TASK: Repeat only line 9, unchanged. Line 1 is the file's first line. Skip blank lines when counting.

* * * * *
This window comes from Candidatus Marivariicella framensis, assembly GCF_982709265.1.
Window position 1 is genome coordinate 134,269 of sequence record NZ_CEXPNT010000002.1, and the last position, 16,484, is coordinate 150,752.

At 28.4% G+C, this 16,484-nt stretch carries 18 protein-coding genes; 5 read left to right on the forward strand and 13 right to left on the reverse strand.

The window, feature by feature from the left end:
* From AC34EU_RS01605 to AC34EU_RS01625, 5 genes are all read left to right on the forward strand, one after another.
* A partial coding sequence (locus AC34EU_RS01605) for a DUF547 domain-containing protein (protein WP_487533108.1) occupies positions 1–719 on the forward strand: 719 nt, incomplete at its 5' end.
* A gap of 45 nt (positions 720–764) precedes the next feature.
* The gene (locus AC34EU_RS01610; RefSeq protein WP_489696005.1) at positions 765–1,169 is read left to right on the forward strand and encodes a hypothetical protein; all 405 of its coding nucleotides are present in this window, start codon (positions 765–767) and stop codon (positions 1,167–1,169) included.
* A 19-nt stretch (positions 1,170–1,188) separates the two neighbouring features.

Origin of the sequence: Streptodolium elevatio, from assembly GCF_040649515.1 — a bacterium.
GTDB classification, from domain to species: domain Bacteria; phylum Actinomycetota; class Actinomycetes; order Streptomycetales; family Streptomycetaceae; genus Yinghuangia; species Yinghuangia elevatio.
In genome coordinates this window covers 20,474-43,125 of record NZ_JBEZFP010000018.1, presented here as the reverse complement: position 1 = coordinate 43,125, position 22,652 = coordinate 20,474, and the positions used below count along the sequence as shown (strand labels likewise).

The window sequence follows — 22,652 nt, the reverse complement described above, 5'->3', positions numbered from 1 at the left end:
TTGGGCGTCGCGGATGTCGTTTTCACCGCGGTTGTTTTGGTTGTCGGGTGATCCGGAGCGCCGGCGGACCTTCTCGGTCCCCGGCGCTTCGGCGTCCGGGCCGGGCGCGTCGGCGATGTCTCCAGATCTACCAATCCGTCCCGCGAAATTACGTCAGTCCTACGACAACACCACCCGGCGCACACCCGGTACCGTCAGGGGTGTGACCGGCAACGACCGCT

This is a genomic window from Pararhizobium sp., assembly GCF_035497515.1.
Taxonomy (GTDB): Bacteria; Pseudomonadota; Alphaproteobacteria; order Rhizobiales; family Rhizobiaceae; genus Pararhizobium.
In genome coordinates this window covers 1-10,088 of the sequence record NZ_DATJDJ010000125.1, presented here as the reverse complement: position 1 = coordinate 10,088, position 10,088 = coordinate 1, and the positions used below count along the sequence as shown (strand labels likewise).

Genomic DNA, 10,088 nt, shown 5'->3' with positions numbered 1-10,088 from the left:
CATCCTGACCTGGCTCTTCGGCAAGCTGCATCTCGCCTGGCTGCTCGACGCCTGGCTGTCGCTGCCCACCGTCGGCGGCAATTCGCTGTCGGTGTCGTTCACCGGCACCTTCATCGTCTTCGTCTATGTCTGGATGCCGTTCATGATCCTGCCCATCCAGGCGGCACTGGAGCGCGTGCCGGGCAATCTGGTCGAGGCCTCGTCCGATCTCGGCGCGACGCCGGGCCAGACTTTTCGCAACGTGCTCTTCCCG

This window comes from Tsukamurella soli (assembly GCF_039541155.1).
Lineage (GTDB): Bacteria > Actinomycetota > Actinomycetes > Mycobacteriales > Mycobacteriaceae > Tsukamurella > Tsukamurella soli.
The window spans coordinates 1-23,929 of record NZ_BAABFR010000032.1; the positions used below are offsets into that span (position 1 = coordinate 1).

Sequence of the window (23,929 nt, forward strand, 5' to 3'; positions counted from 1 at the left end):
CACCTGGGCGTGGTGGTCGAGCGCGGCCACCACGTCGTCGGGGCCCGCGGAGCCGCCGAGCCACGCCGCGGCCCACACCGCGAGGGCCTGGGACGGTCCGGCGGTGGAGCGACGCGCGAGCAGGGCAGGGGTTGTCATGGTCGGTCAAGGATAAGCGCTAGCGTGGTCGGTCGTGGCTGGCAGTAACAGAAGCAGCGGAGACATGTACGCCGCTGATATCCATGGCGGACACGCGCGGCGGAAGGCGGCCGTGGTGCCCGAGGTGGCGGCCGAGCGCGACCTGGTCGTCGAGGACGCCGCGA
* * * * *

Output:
* A 19-nt stretch (positions 1,170–1,188) separates the two neighbouring features.